# Why does KCl have FCC structure instead of BCC?

I have this table here. $$\begin{array} {|r|r|}\hline \text{Radius Ratio} & \text{Coordination number} & \text{Type of Void} \\ \hline <0.155 & 2 & \text{Linear} \\ \hline 0.155-0.225 & 3 & \text{Triangular Planar} \\ \hline 0.225-0.414 & 4 & \text{Tetrahedral} \\ \hline 0.414-0.732 & 6 & \text{Octahedral} \\ \hline 0.732-1 & 8 & \text{Cubic} \\ \hline \end{array}$$

I get the ionic radius for $$\ce{Cl-}, r_{a} = \pu{181 pm}$$
I get the ionic radius for $$\ce{K+}, r_{c} = \pu{133 pm}$$

For $$\ce{KCl}$$, Cation-anion radius ratio = $$\frac{r_c}{r_a} = \frac{133}{181} \approx 0.735$$

This value falls within the range of $$0.732 \; \text{to}\; 1$$, so I would expect $$\ce{KCl}$$ to have coordination number $$8$$, which corresponds to BCC structure similar to $$\ce{CsCl}$$. But in reality, it takes FCC structure like $$\ce{NaCl}$$. Why is this so?

• Note that the CsCl structure is not bcc. It's simple cubic because identical ions (such as the chloride ions) form a simple cubic array. May 13 at 11:39
• Ionic radii are not real things but an approximation to the truth - in reality all ions are not hard spheres but at least slightly "squishy" and close to the boundaries given by the radius ration rules there are exceptions. Also note KCl transforms to the CsCl structure at relatively low pressure - e.g. iopscience.iop.org/article/10.1088/0953-8984/14/44/377/meta Also as another example of the radius ratio rules not being golden note NaCl also transforms to CsCl under pressure pubs.aip.org/aip/jap/article/39/1/319/504587/… May 13 at 11:46
• @OscarLanzi My apologies. After researching for a while, I discovered you're right. The material I'm reading from suggests that $\ce{CsCl}$ forms "BCC structure $\ce{Cl-}$ ions at the corners of a cube". May 13 at 11:51

ChemLibreTexts describes the radius ratio rule as follows.

(We) consider that the anion is the packing atom in the crystal and the smaller cation fills interstitial sites ("holes"). Cations will find arrangements in which they can contact the largest number of anions. If the cation can touch all of its nearest neighbor anions, as shown at the right for a small cation in contact with larger anions, then the fit is good. If the cation is too small for a given site, that coordination number will be unstable and it will prefer a lower coordination structure.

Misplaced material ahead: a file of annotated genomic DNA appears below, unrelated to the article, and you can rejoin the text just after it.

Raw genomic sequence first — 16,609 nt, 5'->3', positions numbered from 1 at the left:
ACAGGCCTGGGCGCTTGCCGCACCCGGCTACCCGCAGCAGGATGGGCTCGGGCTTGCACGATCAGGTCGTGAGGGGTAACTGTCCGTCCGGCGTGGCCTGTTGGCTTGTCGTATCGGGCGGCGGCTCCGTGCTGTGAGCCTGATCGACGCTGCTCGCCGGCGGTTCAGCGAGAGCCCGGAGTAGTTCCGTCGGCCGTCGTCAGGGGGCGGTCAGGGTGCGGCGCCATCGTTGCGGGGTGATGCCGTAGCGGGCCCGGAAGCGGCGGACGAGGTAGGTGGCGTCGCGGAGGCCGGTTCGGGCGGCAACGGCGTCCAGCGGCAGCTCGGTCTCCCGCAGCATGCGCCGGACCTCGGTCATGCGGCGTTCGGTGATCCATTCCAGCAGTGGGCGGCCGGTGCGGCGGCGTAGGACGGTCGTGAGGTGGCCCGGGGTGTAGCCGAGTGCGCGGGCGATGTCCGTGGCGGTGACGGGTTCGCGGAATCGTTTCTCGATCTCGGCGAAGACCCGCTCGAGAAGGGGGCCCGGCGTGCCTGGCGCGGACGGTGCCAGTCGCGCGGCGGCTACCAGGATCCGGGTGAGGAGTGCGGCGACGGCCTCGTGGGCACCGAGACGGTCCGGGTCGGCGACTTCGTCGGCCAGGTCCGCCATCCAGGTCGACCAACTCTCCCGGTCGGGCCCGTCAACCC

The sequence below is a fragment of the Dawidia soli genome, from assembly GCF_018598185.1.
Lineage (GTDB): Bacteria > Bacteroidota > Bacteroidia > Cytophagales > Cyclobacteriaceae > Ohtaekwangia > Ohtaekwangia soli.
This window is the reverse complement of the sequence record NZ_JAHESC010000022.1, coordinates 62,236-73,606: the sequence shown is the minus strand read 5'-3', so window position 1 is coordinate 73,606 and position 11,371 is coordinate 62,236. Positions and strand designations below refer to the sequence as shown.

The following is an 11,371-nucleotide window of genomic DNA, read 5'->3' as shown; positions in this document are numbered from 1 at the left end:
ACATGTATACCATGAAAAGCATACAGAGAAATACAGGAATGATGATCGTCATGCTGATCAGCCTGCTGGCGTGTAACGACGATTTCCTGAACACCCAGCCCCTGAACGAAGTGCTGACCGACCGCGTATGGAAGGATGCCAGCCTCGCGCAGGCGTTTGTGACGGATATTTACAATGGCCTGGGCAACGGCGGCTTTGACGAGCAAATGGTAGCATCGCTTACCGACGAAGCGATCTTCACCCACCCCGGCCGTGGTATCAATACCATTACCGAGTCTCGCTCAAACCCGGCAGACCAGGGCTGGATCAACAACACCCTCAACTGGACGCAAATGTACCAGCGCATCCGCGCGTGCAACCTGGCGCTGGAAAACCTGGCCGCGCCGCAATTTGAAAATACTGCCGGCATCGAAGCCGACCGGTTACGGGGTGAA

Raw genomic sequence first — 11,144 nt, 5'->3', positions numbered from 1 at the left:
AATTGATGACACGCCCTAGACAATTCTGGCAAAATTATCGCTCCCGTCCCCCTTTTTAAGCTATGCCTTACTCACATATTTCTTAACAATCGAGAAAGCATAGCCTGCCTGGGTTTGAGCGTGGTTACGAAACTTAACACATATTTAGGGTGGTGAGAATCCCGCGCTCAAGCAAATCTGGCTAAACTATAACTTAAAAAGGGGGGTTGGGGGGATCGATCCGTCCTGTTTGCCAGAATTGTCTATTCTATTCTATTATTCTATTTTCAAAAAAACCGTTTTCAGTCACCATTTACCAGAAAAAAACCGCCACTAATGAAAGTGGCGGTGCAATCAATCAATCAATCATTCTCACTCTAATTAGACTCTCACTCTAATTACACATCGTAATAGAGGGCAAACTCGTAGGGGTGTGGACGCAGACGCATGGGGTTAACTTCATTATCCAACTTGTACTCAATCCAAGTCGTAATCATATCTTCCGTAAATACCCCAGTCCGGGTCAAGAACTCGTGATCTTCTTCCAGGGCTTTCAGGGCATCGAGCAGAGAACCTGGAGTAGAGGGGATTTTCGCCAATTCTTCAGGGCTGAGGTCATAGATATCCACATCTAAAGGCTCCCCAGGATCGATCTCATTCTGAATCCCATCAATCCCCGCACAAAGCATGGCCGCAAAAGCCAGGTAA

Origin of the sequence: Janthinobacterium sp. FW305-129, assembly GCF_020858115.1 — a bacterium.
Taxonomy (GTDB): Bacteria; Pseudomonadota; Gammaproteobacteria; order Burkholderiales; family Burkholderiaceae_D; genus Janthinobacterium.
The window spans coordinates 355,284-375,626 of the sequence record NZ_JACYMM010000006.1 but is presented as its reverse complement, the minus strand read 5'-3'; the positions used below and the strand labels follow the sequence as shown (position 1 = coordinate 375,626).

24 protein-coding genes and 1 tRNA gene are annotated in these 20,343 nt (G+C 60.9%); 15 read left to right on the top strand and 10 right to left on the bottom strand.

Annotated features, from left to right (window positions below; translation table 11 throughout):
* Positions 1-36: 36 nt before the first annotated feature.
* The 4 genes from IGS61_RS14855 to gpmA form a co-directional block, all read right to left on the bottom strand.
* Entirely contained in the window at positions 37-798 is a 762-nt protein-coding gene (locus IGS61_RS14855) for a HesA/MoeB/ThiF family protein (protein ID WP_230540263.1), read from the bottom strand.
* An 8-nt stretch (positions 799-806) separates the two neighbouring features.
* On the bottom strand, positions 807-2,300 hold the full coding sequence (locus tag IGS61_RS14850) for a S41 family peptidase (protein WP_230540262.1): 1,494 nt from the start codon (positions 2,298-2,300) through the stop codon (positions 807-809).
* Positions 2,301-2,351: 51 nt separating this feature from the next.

Note that this interpretation allows for the radius of cation to be slightly larger spacing the anions out. This is depicted below. Say the left and right limits of the ratio for stability limit ratio or critical ratio corresponding to maximum packing efficiency are $$r_\text{min}$$ and $$r_\text{max}$$, respectively. The (more) accurate interpretation of the radius ratio rule is:

$$\dfrac{r_\text{cation}}{r_\text{anion}} \in [r_\text{min}, r_\text{max}+\epsilon)$$

where $$\epsilon$$ is a small number. Now consider the octahedral (FCC) range.

$$\dfrac{r_\text{cation}}{r_\text{anion}} \in \pu{[0.414, 0.732+\epsilon)}$$

Since the radius ratio of $$\ce{KCl}\ \pu{(0.735)}$$ only differs from the upper limit of the octahedral coordination range by $$\pu{0.003}$$; therefore, it can show both FCC and BCC structures.

The radius ratio rule is really just a geometric rule, and, that too, a rule of thumb in solid-state chemistry. It helps make a priori predictions regarding the structures, that seem (mostly) work while making a bunch of assumptions and not considering a lot of factors. At the end of the day, the structure is what it is.

### Some Assumptions of Radius Ratio Rules

1. Ions are hard spheres.
2. Only Electrostatic attraction occurs.
3. Ions interact only to minimize electrostatic potential.
4. No Polarization or Covalent bond formation occurs.

The list goes on...

If the assumptions of the radius ratio rule were accurate, square planer geometry shouldn't exist at all, because every square planer geometry can also exist as an octahedral one while minimizing electrostatic potential.

Do note that FCC to BCC phase transitions$$^1$$ of $$\ce{KCl}$$ have also been observed under (not too) high pressures ($$\pu{GPa}$$).

### References

1. Mashimo, Tsutomu & Nakamura, K & Tsumoto, K & Zhang, Y & Ando, Shinji & Tonda, H. (2002). Phase transition of KCl under shock compression. Journal of Physics: Condensed Matter. 14. 10783. 10.1088/0953-8984/14/44/377.